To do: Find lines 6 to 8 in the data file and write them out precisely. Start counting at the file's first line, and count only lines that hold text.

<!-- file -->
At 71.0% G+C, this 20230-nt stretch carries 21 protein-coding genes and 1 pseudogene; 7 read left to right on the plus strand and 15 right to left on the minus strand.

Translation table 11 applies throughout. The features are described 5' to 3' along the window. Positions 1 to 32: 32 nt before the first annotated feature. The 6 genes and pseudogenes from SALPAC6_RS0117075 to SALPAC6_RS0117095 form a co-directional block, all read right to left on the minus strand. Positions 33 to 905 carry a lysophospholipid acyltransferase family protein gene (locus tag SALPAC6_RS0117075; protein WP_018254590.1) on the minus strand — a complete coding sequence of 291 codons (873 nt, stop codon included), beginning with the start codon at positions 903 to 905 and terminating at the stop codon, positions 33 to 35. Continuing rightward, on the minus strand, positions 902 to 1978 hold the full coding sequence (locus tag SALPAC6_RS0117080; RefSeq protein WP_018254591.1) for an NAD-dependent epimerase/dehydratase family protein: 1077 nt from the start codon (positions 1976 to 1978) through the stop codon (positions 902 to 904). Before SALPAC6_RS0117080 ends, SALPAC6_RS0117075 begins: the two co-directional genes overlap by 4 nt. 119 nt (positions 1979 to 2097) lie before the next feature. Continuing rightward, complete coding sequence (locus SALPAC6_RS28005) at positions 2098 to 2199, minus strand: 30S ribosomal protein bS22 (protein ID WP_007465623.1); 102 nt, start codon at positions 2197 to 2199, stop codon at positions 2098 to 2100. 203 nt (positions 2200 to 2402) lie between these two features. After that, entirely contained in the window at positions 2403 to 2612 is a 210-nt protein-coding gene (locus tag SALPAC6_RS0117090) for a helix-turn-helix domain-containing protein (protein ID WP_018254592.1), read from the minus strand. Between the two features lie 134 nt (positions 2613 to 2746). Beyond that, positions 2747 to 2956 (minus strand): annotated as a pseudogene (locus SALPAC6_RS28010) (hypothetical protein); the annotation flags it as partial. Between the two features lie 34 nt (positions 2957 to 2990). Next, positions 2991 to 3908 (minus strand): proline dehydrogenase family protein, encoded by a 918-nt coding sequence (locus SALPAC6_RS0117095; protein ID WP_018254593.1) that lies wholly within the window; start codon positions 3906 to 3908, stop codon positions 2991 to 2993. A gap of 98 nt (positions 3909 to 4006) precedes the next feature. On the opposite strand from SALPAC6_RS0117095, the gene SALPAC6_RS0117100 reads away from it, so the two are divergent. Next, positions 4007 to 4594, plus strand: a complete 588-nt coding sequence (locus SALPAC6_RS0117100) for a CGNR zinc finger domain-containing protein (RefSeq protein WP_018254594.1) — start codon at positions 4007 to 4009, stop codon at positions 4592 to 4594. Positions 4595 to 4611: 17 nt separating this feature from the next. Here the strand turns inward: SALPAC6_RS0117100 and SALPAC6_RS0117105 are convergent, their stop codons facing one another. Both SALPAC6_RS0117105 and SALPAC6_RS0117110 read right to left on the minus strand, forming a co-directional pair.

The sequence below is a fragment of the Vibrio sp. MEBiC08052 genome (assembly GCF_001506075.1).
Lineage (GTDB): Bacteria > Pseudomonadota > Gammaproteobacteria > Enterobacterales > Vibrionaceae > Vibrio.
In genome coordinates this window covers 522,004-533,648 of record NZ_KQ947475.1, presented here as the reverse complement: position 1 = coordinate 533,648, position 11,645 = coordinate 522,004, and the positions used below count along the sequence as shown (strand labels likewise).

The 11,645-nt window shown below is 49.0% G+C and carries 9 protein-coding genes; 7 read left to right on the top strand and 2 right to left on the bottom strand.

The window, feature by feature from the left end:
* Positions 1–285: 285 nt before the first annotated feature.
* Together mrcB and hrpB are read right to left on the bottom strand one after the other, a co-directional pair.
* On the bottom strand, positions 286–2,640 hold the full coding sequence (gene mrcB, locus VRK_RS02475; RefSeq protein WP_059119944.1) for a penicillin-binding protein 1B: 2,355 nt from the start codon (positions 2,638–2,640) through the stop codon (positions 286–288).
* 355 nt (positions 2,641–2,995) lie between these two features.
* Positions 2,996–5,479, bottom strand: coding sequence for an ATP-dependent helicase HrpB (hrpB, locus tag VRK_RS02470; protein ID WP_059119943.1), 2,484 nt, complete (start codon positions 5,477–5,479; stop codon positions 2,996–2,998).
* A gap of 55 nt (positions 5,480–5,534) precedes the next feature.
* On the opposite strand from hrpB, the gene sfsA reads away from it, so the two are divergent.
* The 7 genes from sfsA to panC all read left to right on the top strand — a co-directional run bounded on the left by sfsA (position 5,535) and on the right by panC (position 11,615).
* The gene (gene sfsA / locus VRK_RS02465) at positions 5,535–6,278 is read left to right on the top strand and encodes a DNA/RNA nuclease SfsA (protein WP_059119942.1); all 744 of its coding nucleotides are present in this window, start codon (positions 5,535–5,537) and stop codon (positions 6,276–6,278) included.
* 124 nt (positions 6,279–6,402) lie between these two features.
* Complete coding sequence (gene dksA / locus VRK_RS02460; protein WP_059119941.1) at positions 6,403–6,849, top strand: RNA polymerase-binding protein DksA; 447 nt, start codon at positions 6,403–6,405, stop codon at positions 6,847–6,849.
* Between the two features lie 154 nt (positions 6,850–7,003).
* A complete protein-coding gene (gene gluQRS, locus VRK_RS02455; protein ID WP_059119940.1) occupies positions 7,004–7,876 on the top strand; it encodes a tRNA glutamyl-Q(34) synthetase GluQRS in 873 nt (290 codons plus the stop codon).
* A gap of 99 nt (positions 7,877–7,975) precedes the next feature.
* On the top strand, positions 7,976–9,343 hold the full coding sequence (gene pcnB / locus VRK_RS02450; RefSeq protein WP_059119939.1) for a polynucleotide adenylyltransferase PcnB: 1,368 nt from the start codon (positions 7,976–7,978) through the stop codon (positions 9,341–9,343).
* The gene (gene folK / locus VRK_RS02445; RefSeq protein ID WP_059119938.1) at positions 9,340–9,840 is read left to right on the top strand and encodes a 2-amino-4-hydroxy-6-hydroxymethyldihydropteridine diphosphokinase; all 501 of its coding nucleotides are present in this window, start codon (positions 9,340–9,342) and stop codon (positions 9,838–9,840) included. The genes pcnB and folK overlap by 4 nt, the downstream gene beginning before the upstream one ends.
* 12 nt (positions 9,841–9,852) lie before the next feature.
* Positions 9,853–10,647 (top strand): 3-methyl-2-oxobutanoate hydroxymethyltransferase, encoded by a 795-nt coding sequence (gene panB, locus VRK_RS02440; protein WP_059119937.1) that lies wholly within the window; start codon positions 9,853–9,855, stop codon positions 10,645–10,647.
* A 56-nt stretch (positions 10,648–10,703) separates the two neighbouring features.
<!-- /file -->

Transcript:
The 11,645-nt window shown below is 49.0% G+C and carries 9 protein-coding genes; 7 read left to right on the top strand and 2 right to left on the bottom strand.

The window, feature by feature from the left end:
* Positions 1–285: 285 nt before the first annotated feature.